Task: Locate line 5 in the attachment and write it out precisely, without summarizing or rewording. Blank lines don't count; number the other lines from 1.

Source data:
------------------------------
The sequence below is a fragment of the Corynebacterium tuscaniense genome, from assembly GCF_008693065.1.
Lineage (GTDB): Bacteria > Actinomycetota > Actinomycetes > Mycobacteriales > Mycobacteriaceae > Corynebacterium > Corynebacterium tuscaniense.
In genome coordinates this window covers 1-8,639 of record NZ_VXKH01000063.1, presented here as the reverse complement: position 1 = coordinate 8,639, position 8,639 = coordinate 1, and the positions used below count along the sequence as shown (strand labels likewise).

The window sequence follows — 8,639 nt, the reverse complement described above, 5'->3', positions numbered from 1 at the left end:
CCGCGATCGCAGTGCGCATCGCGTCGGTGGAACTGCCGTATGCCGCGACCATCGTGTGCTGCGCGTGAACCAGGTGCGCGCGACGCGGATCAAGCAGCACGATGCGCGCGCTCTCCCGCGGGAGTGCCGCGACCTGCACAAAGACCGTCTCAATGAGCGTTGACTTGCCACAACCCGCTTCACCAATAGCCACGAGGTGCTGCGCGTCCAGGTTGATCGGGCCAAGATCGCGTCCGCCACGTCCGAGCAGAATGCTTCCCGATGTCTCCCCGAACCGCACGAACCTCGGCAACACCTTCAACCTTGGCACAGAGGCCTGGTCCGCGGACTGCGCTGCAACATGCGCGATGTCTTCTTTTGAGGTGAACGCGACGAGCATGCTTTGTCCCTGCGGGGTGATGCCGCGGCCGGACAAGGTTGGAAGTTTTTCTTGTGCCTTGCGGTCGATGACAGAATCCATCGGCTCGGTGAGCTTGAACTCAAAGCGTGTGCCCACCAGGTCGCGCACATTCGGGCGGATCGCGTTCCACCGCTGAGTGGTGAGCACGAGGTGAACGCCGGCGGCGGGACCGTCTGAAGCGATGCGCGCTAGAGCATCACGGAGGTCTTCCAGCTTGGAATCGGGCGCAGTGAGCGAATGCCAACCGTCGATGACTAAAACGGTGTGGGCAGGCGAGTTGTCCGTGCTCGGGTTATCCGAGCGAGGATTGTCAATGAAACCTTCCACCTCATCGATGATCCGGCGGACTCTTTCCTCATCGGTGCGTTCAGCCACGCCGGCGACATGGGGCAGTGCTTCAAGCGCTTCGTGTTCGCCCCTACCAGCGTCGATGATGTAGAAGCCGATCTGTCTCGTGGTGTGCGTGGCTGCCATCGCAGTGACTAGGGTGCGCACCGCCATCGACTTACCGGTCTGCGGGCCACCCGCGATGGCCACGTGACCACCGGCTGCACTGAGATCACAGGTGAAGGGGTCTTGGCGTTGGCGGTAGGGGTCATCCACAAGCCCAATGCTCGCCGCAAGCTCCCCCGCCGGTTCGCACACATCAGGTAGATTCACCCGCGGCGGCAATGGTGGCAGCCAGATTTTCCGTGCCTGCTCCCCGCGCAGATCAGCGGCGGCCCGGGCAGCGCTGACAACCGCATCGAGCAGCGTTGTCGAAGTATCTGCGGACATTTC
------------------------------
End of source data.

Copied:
CCGCGATCGCAGTGCGCATCGCGTCGGTGGAACTGCCGTATGCCGCGACCATCGTGTGCTGCGCGTGAACCAGGTGCGCGCGACGCGGATCAAGCAGCACGATGCGCGCGCTCTCCCGCGGGAGTGCCGCGACCTGCACAAAGACCGTCTCAATGAGCGTTGACTTGCCACAACCCGCTTCACCAATAGCCACGAGGTGCTGCGCGTCCAGGTTGATCGGGCCAAGATCGCGTCCGCCACGTCCGAGCAGAATGCTTCCCGATGTCTCCCCGAACCGCACGAACCTCGGCAACACCTTCAACCTTGGCACAGAGGCCTGGTCCGCGGACTGCGCTGCAACATGCGCGATGTCTTCTTTTGAGGTGAACGCGACGAGCATGCTTTGTCCCTGCGGGGTGATGCCGCGGCCGGACAAGGTTGGAAGTTTTTCTTGTGCCTTGCGGTCGATGACAGAATCCATCGGCTCGGTGAGCTTGAACTCAAAGCGTGTGCCCACCAGGTCGCGCACATTCGGGCGGATCGCGTTCCACCGCTGAGTGGTGAGCACGAGGTGAACGCCGGCGGCGGGACCGTCTGAAGCGATGCGCGCTAGAGCATCACGGAGGTCTTCCAGCTTGGAATCGGGCGCAGTGAGCGAATGCCAACCGTCGATGACTAAAACGGTGTGGGCAGGCGAGTTGTCCGTGCTCGGGTTATCCGAGCGAGGATTGTCAATGAAACCTTCCACCTCATCGATGATCCGGCGGACTCTTTCCTCATCGGTGCGTTCAGCCACGCCGGCGACATGGGGCAGTGCTTCAAGCGCTTCGTGTTCGCCCCTACCAGCGTCGATGATGTAGAAGCCGATCTGTCTCGTGGTGTGCGTGGCTGCCATCGCAGTGACTAGGGTGCGCACCGCCATCGACTTACCGGTCTGCGGGCCACCCGCGATGGCCACGTGACCACCGGCTGCACTGAGATCACAGGTGAAGGGGTCTTGGCGTTGGCGGTAGGGGTCATCCACAAGCCCAATGCTCGCCGCAAGCTCCCCCGCCGGTTCGCACACATCAGGTAGATTCACCCGCGGCGGCAATGGTGGCAGCCAGATTTTCCGTGCCTGCTCCCCGCGCAGATCAGCGGCGGCCCGGGCAGCGCTGACAACCGCATCGAGCAGCGTTGTCGAAGTATCTGCGGACATTTC